On the way to Jerusalem, Jesus instructs his followers about the power of faith and the duties of discipleship. He calls his disciples to adopt the attitude of servants whose actions are responses to their identity rather than works seeking reward. A little faith goes a long way is our Lord’s point in the gospel. A mustard seed’s-worth has miraculous potential. The patience, tenacity, and endurance required for the life of faith are the blessings received in water and the word (baptism), bread and wine (communion), the word read and proclaimed in this assembly. Anticipate them. Receive them with thanksgiving. Faith is the inner belief given to us by the Holy Spirit, which enables us to cling to God’s gift of the Savior.
The story of the rich man and poor Lazarus is set within a series of Jesus' teachings to his disciples. It is composed of two parts. The first sets the stage for the dialog between the dead rich man and Abraham. In the dialog itself, the rich man pleads first for himself and then for his brothers. The story reflects the popular understanding of life after death at the time of Jesus. We are told only that Lazarus is poor and afflicted and that the rich man did nothing to aid this pitiful man who lived on his doorstep. In death, Lazarus was with Abraham and the rich man was in the torment of Hades. His request that Lazarus aid him was denied, since he had failed to aid Lazarus in his life. Nor can Lazarus come back from the dead to warn the rich man's brothers. If they did not learn from the Scriptures, they would turn a deaf ear even to one who returned from the dead. The story makes several points. The first is the way our destinies beyond death are determined by our lives in this world. The second is the importance of sharing our wealth with the needy. But the story also discourages any hope that even the miracle of the risen Christ can easily reverse the hardness of the human heart toward others in need. It claims that the Holy Spirit working through God's Word is the way we are changed in our attitudes and actions toward others.
The story of the wily steward has been a problem for interpreters. Does Jesus encourage dishonesty? As verse 8 shows, he is rather contrasting the clever industry of the this-worldly with the lethargy of children of the kingdom. Whether the steward is moral or immoral in his actions is not the point of the comparison. The charge against him was not dishonesty, but wastefulness and mismanagement. Jesus’ teaching, however, is an appeal for the “children of light” to be as enterprising in their pursuit of the kingdom as this steward was in trying to make a place for himself in this world. He follows this with a corollary on the use of worldly wealth in preparing for eternity. The crafty steward used his money to prepare an earthly dwelling. But, earthly wealth, though it may be associated with evil, can be put to good use for God’s kingdom. It can be given as alms to the poor and lowly so that their benefactor may share with them a place in the kingdom. A conclusion about stewardship is drawn for the followers of Jesus. As in this world, so in the kingdom” trustworthiness in small things leads to a greater trust. This refers to spiritual realities but is also concerned with physical stewardship. There is always the danger of subordinating the spiritual to the material without realizing that a new master had taken over.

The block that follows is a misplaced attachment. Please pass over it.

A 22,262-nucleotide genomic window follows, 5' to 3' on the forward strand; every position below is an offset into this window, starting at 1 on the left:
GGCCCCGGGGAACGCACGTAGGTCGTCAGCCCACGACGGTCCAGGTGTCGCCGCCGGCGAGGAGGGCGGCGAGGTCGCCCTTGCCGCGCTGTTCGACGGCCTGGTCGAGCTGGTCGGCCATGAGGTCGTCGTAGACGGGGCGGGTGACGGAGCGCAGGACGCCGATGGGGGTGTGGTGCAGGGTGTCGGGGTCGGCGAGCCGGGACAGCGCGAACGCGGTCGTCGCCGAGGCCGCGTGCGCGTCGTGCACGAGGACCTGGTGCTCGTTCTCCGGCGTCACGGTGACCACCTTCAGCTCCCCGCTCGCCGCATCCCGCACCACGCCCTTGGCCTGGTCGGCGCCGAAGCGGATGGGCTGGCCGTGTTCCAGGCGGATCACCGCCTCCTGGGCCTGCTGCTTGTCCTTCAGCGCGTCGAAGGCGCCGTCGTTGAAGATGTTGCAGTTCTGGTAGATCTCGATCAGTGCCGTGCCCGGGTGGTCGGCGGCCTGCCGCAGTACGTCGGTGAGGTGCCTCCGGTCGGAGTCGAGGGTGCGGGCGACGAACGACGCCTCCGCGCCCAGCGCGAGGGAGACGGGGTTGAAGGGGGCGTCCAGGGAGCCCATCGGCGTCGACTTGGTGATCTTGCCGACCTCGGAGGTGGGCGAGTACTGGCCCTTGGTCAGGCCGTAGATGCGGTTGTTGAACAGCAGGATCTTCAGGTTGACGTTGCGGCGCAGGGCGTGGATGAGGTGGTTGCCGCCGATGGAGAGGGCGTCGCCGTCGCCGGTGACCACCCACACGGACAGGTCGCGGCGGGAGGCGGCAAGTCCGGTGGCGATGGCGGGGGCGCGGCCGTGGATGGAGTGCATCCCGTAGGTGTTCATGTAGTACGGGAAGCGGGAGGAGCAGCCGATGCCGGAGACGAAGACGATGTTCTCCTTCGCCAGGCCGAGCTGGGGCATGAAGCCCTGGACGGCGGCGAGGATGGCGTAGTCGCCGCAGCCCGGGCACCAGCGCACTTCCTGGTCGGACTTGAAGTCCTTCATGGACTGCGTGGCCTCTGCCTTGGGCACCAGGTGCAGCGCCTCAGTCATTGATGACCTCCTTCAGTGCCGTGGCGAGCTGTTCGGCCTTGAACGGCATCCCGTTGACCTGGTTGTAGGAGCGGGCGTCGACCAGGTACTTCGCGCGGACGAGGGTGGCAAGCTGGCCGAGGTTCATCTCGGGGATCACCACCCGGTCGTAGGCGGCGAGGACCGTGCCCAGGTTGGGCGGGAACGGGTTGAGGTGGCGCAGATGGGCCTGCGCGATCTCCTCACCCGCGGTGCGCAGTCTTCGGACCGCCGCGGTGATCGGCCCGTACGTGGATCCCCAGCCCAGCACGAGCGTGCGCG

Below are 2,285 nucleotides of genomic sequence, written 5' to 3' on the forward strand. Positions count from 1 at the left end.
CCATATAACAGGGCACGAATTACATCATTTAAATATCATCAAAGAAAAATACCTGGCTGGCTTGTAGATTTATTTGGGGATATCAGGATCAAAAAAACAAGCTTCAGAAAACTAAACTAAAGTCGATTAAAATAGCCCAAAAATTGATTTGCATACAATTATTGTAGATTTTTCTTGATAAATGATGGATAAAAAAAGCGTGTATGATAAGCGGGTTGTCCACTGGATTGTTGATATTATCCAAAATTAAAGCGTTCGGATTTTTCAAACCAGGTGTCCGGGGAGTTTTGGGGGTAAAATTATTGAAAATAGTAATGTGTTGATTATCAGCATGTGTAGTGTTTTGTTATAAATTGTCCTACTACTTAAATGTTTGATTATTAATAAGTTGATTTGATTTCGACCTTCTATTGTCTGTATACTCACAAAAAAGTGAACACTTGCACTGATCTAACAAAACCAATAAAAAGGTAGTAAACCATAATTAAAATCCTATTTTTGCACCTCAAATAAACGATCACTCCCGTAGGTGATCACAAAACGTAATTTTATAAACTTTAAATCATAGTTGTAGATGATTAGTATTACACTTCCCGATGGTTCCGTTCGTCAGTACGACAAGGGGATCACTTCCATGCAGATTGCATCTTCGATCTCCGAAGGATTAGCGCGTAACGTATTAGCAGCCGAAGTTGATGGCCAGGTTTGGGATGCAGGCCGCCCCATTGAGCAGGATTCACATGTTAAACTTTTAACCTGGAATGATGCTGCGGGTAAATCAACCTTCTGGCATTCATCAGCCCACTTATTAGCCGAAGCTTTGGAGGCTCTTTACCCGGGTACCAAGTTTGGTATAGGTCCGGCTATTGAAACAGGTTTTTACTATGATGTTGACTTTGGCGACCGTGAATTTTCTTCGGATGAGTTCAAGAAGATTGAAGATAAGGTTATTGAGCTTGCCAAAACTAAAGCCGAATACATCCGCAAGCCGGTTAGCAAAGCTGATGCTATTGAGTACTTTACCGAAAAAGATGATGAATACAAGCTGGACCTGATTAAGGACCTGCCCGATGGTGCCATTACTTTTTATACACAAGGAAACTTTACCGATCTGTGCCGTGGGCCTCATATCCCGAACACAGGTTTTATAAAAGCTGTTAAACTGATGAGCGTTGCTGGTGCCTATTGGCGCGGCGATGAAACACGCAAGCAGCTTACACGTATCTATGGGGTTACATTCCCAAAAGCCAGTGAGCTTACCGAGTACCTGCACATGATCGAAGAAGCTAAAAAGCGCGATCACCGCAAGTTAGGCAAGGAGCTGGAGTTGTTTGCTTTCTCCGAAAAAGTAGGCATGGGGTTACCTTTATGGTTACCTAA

This chapter is bound together by the theme of joy over the recovery of what was lost. All three parables apply to the return of the repentant sinner; the story of the prodigal son develops the theme of God’s love and adds the contrast of the older brother’s hostility. Jesus is surrounded by “tax collectors and sinners,” causing murmuring among the scribes and Pharisees (see 7:39). Jesus addresses his listeners directly: “What man among you…?” What he suggests all will do in going after the one lost sheep is actually not what many of us would do, but the attractiveness of this extravagant individual concern makes the listener want to agree. We are drawn into God’s world, seeing and acting as he would. The shepherd’s joy is like God’s joy; his dedication to the individual sheep, carrying it back to the flock, is a reflection of God’s love. A different image is used in the second parable to the same effect. The woman has lost one of her ten silver coins. She turnes her house upside down in search of this one coin in ten. What about the other sine silver pieces and the ninety-nine sheep—are they not important, too? Surely, but the joy of the kingdom breaks out of the ordinary categories of reason and good business. It is like a new life, a resurrection, and must be celebrated.